OECD statistics show that only 13% of 25-34 year olds in Slovakia hold a university degree, though higher education enrolment rates have significantly improved in the last few years – to just under one in three secondary school leavers. The Slovak target is 30% and the education ministry is optimistic it can be achieved (EurActiv 17/08/10).
Hungary's targets 'unrealistic'
Hungary's national education targets based on Europe 2020 will be difficult for the country to meet: while the higher education goal may be achievable, the proposed early school leavers one is "not realistic," according to the Ministry of Education.
The higher education target proposed by the European Commission for Hungary is 33.8%, which would require a significant increase from the current rate of 22.4%. Yet the Ministry of National Resources believes this goal can be attained – as demographic trends predict a positive effect in the coming years.
''The Ministry [for National Resources] takes on the challenges of the EU target,'' an official in the office of Rózsa Hoffmann, state secretary for education, told EurActiv Hungary when asked about the early school leavers' target.
As for school drop-outs, the rate has stagnated in the last few years following a steady improvement since 2000. In 2009, it stood at 11.4% and the Commission has proposed 8.4% by 2020, but Hoffmann wants it to be a more modest 10%.
''Because of probable future demographic trends, the target of 8.4% - according to the current situation and extrapolated from the trends regarding the national goals - is not realistic,'' stated the official (EurActiv 21/07/10).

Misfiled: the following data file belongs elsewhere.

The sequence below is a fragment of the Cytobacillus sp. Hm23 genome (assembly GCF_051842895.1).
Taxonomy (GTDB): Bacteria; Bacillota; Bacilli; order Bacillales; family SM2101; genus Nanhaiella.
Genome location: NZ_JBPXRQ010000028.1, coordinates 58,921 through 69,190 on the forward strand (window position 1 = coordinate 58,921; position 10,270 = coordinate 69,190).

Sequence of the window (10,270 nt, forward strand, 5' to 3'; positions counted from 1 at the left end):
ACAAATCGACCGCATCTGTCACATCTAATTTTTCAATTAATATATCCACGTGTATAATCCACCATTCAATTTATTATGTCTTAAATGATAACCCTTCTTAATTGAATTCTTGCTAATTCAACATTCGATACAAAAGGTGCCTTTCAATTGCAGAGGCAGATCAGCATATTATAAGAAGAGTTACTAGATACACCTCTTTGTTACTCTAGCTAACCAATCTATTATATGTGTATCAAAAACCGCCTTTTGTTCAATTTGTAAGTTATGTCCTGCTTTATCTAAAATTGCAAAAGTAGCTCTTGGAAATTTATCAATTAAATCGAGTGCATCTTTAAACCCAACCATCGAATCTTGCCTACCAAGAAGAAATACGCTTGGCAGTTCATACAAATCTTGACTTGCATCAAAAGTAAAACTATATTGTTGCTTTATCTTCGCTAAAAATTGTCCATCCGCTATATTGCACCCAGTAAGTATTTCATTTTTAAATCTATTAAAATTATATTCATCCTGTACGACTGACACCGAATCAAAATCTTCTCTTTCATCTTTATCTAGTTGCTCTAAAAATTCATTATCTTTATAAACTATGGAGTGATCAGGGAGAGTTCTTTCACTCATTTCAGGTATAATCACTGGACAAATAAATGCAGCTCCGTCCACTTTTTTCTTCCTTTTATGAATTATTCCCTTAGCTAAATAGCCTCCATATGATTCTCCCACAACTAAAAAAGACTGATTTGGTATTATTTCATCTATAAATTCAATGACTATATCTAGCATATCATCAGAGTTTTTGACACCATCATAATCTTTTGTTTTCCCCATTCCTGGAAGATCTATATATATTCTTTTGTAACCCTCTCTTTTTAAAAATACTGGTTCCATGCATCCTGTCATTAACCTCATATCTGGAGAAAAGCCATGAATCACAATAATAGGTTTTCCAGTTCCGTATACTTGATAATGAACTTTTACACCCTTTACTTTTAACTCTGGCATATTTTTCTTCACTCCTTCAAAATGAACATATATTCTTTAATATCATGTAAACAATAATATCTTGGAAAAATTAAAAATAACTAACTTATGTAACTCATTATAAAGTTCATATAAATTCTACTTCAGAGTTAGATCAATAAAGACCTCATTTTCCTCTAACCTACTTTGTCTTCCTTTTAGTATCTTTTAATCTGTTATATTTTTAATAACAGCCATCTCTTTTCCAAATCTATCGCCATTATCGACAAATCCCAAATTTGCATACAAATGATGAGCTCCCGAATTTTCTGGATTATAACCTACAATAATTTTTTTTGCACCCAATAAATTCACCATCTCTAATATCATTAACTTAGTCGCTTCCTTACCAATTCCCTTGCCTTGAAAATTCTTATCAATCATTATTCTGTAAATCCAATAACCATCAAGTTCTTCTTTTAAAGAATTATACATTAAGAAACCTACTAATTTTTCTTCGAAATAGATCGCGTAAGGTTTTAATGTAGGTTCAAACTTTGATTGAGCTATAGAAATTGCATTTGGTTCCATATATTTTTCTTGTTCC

Bulgaria, Romania face challenge on school drop-outs
Bulgaria and Romania, the last members to join the Union in 2007, both face a real challenge to reduce their numbers of early school leavers – though the latter is confident of reaching the EU's higher education target.
In Bulgaria, 93.4% of all 7-10 year-olds attended school in the academic year 2009-10. Yet the figure falls to 82.4% for children aged 11-14 and only 78.6% of all youngsters actually completed secondary school, according to research by the National Statistical Institute.
This means that currently 21.4% of young Bulgarians do remain in secondary school for the duration – more than double the EU-wide goal of 10% by 2020.
However, Bulgaria is well-placed to attain the target of increasing the proportion of young people with a degree or diploma to at least 40% by 2020. In the 2009-10 academic year, 33.1% of 19-23 year-olds attended university or specialised higher education schools. Another 3.9% were college students and 0.8% studied in education institutions providing vocational training for high school graduates.
Bulgaria is currently preparing its national goals as a means of achieving the education targets set out in the Europe 2020 strategy, according to Maria Petkova, press officer at the Ministry of Education.
Romania appears to be the most difficult case among the EU's Eastern countries, with the rate of early school leavers on the rise. During the period 2000-7, the number of early school leavers increased threefold, according to the Ministry of Education, Research, Youth and Sport.
According to the country's Institute for Statistics, in 2008 more than 436,000 children aged between three and 17 were not enrolled in any kind of education institution, be that kindergarten, school, secondary or professional school. The economic crisis, which hit Romania hard, appears to have worsened the situation.
According to NGOs, the number of early school leavers sharply increases after the age of 13 and reaches a peak at 16-17 years. Only a quarter of children from rural areas make it to secondary school, as many of them are already working instead of studying.
Oana Badea, state secretary in the Ministry of Education, Research, Youth and Sport, said that the draft National Education Law provides for solutions to decrease the number of early school leavers.
According to UNICEF's representative in Romania, Edmond McLoughney, the difficult situation with early school leavers can be explained by the fact that the country is undergoing an economic crisis and that the situation is currently worsening.
He said that the reasons for abandoning school are families – which tend to keep children at home for various reasons (poverty, or to send children to work) – and schools in Romania, which in his words are not attractive to children at present.